In stories I've written about charity care policies, nonprofit status, the cost of the uninsured to hospitals, and so-called patient-friendly billing, hospital and health system senior leaders insist that chargemaster prices represent a data point for negotiations with private insurers.
Even then, they say Medicare rates are a more relevant starting point. But this is where market dominance is so important. If you have the network insurers must have in a local area, you have a lot more firepower in negotiations, which allows you to get more "real" reimbursement than your less connected neighbor hospital. All of that is just noise to most patients.
With the release of this data, however, chargemaster pricing insanity is right there in black and white, which makes it relevant, at least in the game of perception. How should you react if, say, you are among the highest-charging hospitals in your local area? In your region? You probably don't want that label.
After all, it's as easy as the click of the mouse for patients and employers to see what you're charging and what Medicare is paying you. Besides that, local media is likely calling right now for an explanation, and they're as clueless about all of this as your patients probably are. All they see is the crazy variation.
So it's at least a public relations problem. But treating chargemaster variation as a public relations problem is what has gotten hospitals collectively into this mess.
Using the New York Times's wonderful map application to look at various hospitals is almost too easy. I spent the better part of an hour just clicking around to see the differences in local areas. Just click and compare prices. It's that easy—and it's fun—of a sort. I spent a good amount of that time looking at pricing in Nashville, where I live.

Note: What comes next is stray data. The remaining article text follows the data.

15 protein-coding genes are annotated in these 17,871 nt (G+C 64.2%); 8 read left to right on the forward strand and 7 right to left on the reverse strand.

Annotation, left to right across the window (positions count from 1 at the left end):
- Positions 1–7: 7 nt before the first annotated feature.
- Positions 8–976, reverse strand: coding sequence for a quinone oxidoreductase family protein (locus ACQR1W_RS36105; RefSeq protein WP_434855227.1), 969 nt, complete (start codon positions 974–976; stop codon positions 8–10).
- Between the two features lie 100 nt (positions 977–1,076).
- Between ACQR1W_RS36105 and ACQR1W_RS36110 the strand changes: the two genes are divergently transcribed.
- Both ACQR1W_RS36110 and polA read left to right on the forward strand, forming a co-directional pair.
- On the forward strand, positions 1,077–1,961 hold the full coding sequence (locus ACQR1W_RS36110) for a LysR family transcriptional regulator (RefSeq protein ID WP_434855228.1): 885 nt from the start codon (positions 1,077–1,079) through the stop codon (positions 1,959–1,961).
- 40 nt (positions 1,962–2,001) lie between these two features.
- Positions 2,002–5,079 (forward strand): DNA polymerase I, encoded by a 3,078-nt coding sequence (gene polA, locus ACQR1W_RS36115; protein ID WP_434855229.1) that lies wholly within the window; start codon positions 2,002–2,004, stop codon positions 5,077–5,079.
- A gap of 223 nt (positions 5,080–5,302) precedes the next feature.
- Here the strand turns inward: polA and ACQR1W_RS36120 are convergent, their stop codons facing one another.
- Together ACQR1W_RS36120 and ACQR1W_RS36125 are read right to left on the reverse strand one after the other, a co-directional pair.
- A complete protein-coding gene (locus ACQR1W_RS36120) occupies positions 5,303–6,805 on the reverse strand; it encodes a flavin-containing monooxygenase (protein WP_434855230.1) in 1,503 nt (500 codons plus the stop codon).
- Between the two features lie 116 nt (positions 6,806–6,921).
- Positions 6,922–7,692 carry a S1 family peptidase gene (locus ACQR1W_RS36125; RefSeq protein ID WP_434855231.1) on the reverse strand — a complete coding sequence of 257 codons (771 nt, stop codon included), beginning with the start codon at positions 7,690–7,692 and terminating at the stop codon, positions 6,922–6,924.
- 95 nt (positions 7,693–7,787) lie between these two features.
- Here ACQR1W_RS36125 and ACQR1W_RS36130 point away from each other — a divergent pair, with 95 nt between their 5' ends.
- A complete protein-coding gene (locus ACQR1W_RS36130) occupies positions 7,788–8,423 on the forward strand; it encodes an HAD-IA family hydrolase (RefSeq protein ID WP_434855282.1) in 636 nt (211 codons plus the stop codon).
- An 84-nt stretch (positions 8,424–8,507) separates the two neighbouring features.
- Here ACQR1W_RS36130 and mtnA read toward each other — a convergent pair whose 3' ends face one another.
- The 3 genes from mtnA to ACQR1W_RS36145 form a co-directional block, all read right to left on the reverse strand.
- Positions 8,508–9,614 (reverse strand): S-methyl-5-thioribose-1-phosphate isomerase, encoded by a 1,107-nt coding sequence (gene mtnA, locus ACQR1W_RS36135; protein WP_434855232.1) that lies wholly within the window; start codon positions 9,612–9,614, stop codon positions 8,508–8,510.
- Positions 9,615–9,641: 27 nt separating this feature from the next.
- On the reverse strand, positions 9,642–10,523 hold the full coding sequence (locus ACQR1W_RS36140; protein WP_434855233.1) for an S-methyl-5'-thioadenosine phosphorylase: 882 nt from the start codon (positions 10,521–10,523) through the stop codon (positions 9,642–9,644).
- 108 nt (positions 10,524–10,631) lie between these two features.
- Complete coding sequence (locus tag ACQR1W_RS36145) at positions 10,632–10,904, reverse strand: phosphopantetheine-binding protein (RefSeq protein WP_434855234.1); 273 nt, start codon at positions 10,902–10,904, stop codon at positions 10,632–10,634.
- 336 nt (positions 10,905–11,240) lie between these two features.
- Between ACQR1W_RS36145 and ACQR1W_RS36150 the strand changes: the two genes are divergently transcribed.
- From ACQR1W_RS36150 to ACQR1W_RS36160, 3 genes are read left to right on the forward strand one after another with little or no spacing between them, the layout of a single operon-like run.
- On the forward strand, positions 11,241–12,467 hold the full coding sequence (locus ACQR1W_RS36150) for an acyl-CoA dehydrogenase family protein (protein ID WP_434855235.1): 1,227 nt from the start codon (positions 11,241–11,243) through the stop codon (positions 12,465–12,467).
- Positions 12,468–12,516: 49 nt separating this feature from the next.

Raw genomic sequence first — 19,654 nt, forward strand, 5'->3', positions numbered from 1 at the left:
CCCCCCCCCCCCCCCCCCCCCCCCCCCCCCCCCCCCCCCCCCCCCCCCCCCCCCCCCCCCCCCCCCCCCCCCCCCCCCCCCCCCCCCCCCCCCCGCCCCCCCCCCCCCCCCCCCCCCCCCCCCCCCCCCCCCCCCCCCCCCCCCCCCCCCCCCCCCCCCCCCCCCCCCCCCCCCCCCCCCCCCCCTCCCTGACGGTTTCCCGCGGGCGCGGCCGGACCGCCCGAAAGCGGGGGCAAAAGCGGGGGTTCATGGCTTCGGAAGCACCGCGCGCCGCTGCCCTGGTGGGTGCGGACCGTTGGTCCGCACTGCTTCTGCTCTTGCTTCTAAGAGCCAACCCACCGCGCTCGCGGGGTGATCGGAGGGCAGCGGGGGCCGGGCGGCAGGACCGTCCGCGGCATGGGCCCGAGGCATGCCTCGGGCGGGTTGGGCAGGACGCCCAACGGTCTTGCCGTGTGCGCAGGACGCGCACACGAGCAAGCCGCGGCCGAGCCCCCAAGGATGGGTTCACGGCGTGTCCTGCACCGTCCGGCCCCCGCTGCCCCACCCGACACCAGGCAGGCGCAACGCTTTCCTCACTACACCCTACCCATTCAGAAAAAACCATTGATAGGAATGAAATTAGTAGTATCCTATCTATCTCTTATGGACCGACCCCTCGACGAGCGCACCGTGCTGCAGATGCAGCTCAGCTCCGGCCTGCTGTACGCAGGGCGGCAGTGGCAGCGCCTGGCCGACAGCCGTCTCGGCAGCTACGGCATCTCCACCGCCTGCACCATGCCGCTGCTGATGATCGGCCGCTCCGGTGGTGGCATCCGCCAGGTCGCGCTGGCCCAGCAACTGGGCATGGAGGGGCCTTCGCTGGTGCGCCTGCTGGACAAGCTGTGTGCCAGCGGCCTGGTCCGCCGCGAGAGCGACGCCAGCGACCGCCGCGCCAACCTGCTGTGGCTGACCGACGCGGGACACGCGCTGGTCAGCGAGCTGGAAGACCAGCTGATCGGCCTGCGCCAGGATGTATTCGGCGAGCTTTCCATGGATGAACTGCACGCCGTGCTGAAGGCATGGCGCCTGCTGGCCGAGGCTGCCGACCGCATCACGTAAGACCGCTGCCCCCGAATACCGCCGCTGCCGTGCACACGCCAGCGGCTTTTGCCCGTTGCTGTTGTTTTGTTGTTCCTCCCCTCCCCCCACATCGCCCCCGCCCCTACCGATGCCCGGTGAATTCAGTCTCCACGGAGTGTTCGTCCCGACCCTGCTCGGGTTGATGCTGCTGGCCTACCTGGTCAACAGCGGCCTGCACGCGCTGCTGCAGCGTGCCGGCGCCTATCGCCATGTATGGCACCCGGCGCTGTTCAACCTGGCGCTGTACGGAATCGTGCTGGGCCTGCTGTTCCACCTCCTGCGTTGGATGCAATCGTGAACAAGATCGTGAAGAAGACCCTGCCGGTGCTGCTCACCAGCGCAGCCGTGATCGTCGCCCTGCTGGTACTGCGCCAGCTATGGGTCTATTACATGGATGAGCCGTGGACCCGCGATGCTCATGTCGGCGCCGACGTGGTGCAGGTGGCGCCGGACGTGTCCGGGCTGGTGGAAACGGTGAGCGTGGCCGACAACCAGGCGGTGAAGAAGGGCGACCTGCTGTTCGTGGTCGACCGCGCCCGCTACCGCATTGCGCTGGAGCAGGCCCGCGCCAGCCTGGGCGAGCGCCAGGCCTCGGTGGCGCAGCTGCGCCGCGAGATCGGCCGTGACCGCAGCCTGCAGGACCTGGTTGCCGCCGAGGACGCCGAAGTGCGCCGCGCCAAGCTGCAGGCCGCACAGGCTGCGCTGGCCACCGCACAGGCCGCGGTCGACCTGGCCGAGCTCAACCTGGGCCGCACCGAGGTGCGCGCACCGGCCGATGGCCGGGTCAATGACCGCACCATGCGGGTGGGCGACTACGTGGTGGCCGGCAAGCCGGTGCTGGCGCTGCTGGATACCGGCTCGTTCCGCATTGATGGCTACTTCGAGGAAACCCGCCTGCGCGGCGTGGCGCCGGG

A major joint replacement at St. Thomas Hospital, an Ascension hospital, is billed to Medicare at $45,029, and Medicare pays $12,081. At Vanderbilt University Medical Center, a teaching hospital, a major joint replacement is billed to Medicare for $59,822, and Medicare pays $18,386. I can reach both of these hospitals from my house in five minutes. Which one appears to be the better value, no matter who's paying?
And finally, insurers should ponder the relevance of the release of hospital pricing data. In my experience, they use chargemaster data to show you, as a patient, how much they're doing for you in getting cheaper care.
If you pay first-dollar coverage like I do, you cast a jaundiced eye at explanation of benefits memos that list the charge for the care and then show you the negotiated rate as a means to convey how much they've saved for you based on your premiums. Others likely see that information less cynically, but they're learning.
If chargemasters are so irrelevant to reimbursement, find a way to get rid of yours.
And if they're not irrelevant, find a way to make sure yours doesn't portray you as a greedy outlier, because this is only the latest attempt to shine the light of day onto how we as a nation pay for healthcare. Others are on the way.
Philip Betbeze is the senior leadership editor at HealthLeaders.